Around 7.30pm, my midwife gave me that apologetic look and said we had to hook me up to get monitored as my OB was schedule to arrive soon. I quietly waited for my surge to finish and laid on the bed. It was here that I felt my surges completely weaken from the intensity I’d had in the bath. The stats wouldn't have looked good. But right before she took it off, I got one strong one. Turns out, that was the calm before the storm! As I stood up I was hit with an almighty surge and instinctively faced Tristan and gripped his shoulders and for the first time started vocalising each surge. Michelle applied inward pressure to my hips which felt amazing. My midwife returned after hearing this change in my behaviour and asked if I was making this noise because I felt like I wanted to push. I said I wasn’t too sure, maybe. Turns out this was transition! It was at this point that my OB came into the ward, heard me from down the hallway and knew something was happening. She got me back on the bed and did an examination and told me I was 10cm, fully dilated! Talk about timing. The biggest smile came over my face, knowing that we’d be meeting out little girl soon and thinking holy crap, I did it! I was so proud of myself.

My OB had me lie back and encouraged me to push with each surge, reminding me to breath down not out, which was helpful as I had forgotten to. Michelle whispered in my ear saying if I didn't want to be coached, I could try going on all fours and instinctively work with my body. I gave it a whirl, but was surprised when my surges lost intensity. After a few surges, we decided that I’d go back to laying back position with my feet on the hips of my OB and midwife (or whoever happened to be standing there). Tristan and Michelle were by my side offering support, encouragement and a cool face washer. In between surges, I could chat and laugh with everyone. It was strange how aware of the room I had become. When I felt a surge coming back on, I’d say “okay, here we go” and everyone would get in position again. At one point when pushing my OB said “I know it’s burning but keep going”. After the third time she said that I replied, “it’s actually not burning, it doesn’t hurt”. In all honesty, the surges in the lead up were stronger and this surprised me, it was a walk in the park by comparison. Baby’s heartbeat was monitored after each surge, and was cool as a cucumber each time. My OB showed me the baby’s head crowning in the mirror and I could see a full head of hair. With each push, I could see and hear my husband just in awe of the process which got me even more excited. I do wish that I’d had another look in the mirror or over my belly when her head came out, but I was so focused on breathing down I missed that opportunity.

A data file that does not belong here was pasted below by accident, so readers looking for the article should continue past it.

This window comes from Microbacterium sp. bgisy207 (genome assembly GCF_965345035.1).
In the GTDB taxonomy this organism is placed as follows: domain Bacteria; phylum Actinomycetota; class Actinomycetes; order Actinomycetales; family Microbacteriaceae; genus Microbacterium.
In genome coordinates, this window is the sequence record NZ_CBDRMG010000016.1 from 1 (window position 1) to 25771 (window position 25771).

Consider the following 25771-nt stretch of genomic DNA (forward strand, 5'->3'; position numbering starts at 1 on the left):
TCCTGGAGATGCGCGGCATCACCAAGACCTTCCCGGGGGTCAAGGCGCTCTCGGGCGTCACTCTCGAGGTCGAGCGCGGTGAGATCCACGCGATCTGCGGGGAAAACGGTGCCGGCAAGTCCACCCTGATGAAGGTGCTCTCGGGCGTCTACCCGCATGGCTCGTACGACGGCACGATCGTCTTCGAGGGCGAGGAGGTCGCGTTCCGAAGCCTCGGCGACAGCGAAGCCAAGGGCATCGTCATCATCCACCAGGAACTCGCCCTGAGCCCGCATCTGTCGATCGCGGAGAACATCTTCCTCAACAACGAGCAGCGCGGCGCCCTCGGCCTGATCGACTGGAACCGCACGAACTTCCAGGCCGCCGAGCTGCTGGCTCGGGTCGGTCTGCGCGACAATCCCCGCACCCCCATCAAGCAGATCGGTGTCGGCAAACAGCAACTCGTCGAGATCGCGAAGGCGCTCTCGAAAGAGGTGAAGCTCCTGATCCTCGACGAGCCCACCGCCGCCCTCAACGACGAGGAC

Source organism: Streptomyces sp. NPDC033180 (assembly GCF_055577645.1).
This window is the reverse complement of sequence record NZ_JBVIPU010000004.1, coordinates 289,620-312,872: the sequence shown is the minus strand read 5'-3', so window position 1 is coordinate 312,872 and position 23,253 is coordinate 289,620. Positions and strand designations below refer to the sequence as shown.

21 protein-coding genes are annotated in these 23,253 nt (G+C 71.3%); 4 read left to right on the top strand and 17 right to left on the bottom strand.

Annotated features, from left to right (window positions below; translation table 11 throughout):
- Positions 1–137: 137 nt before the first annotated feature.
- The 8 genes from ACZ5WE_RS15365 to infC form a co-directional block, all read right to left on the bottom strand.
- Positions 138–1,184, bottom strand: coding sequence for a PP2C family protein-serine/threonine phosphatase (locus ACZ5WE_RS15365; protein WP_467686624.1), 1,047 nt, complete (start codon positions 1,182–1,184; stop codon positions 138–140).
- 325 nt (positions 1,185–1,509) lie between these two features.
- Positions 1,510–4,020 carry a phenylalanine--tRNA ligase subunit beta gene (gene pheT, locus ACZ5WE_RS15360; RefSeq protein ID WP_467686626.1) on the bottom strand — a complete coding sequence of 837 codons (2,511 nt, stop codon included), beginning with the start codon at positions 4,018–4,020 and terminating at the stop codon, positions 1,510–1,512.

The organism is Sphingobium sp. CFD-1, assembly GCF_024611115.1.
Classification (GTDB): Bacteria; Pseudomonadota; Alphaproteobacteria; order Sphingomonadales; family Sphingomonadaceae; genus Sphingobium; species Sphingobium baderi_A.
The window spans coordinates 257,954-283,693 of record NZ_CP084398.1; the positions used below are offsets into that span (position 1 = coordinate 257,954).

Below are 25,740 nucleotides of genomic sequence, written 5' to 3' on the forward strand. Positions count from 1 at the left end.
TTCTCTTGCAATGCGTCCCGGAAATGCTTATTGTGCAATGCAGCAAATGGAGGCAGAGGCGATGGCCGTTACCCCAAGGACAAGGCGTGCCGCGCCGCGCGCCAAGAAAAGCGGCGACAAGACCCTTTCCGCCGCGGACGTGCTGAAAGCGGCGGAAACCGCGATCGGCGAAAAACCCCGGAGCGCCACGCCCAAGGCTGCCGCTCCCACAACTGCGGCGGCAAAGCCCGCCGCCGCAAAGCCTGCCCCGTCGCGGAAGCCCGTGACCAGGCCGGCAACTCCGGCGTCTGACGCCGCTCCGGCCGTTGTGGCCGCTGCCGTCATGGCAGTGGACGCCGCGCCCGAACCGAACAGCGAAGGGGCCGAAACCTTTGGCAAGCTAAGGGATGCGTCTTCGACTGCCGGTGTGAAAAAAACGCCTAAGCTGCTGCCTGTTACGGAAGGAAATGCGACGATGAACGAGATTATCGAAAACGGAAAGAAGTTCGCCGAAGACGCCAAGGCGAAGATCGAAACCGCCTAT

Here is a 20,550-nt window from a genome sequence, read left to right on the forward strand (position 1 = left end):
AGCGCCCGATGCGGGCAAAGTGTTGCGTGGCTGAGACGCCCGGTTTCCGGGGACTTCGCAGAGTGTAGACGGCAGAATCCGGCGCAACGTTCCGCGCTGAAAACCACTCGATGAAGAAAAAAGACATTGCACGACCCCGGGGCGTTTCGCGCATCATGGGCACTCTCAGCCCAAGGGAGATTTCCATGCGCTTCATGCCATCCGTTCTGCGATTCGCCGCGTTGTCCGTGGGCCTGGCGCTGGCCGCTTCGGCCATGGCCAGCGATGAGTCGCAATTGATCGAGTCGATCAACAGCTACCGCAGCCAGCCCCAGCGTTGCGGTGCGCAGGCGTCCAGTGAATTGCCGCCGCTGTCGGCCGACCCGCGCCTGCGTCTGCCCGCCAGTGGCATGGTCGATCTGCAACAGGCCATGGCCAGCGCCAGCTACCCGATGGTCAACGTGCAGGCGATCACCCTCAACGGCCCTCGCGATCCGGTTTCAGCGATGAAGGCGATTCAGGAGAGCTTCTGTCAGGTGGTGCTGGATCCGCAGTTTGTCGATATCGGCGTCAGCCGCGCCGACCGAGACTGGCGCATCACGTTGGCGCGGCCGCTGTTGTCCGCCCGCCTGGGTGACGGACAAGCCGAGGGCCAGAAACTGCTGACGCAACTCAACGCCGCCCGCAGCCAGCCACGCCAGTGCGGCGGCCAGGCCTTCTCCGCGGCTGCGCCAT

So after an hour of pushing, it was time for a shift change and my lovely midwife Emma said her goodbyes as Lyndsey entered. Well, she missed out on the birth my a matter of minutes, in fact she was still in the building when our baby arrived! After 12 hours almost to the minute from when my labour was augmented, we welcomed Olivia Lee Scott into the world smoothly and was put on my chest for beautiful skin to skin time and to meet her mummy, daddy and Michelle. After 45 minutes of giving her lots of love and cuddles, we decided to FaceTime both our parents in Queensland to share the good news that we’d hid from them! It was beautiful to be able to let them meet her and share that special moment.





The placenta came out 4 minutes after she arrived. Recovery was seamless. There were no tears so I was up and about walking and showering straight away without an issue. I do wish I could have had a full body massage scheduled after that marathon though!

Having the oxytocin augmentation wasn’t an issue in the end. I was able to move around fine, and it was nice being able to go for a lovely morning walk, slowly make our way to the hospital and have access to a big bath and nice space to labour in. I absolutely loved the private hospital midwives during labour and postpartum care, and found my OB super helpful during delivery. Having the support of my husband and good friend throughout my whole labour was invaluable, and I’m so proud and thankful to both of them. Next time (if there’s a next time), I’d be curious to see what natural labour progression would feel like, pending it all going smoothly, and have uncoached second stage of labour, letting my instincts take over. But I’m happy with the way things went and have a beautiful enjoyable experience to reflect back on.